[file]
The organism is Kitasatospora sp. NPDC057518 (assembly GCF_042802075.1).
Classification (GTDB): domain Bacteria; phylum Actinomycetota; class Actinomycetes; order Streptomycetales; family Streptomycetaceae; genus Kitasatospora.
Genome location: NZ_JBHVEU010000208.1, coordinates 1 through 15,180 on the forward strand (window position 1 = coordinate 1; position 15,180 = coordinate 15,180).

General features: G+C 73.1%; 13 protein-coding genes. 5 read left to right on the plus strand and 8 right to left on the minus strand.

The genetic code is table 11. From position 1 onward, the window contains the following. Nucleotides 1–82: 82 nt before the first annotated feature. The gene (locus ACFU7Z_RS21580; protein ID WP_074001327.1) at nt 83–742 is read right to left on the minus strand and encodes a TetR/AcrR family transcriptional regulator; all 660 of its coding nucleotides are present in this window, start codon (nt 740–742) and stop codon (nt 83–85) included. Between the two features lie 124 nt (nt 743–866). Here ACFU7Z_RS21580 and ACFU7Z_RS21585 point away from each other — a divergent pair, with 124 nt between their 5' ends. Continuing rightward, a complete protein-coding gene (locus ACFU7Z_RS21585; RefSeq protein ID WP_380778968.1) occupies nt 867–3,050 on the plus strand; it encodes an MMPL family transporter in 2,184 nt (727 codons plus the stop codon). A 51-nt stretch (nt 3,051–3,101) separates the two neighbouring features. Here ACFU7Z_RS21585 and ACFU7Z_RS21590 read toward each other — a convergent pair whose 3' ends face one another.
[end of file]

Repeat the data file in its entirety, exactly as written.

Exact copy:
The organism is Kitasatospora sp. NPDC057518 (assembly GCF_042802075.1).
Classification (GTDB): domain Bacteria; phylum Actinomycetota; class Actinomycetes; order Streptomycetales; family Streptomycetaceae; genus Kitasatospora.
Genome location: NZ_JBHVEU010000208.1, coordinates 1 through 15,180 on the forward strand (window position 1 = coordinate 1; position 15,180 = coordinate 15,180).

General features: G+C 73.1%; 13 protein-coding genes. 5 read left to right on the plus strand and 8 right to left on the minus strand.

The genetic code is table 11. From position 1 onward, the window contains the following. Nucleotides 1–82: 82 nt before the first annotated feature. The gene (locus ACFU7Z_RS21580; protein ID WP_074001327.1) at nt 83–742 is read right to left on the minus strand and encodes a TetR/AcrR family transcriptional regulator; all 660 of its coding nucleotides are present in this window, start codon (nt 740–742) and stop codon (nt 83–85) included. Between the two features lie 124 nt (nt 743–866). Here ACFU7Z_RS21580 and ACFU7Z_RS21585 point away from each other — a divergent pair, with 124 nt between their 5' ends. Continuing rightward, a complete protein-coding gene (locus ACFU7Z_RS21585; RefSeq protein ID WP_380778968.1) occupies nt 867–3,050 on the plus strand; it encodes an MMPL family transporter in 2,184 nt (727 codons plus the stop codon). A 51-nt stretch (nt 3,051–3,101) separates the two neighbouring features. Here ACFU7Z_RS21585 and ACFU7Z_RS21590 read toward each other — a convergent pair whose 3' ends face one another.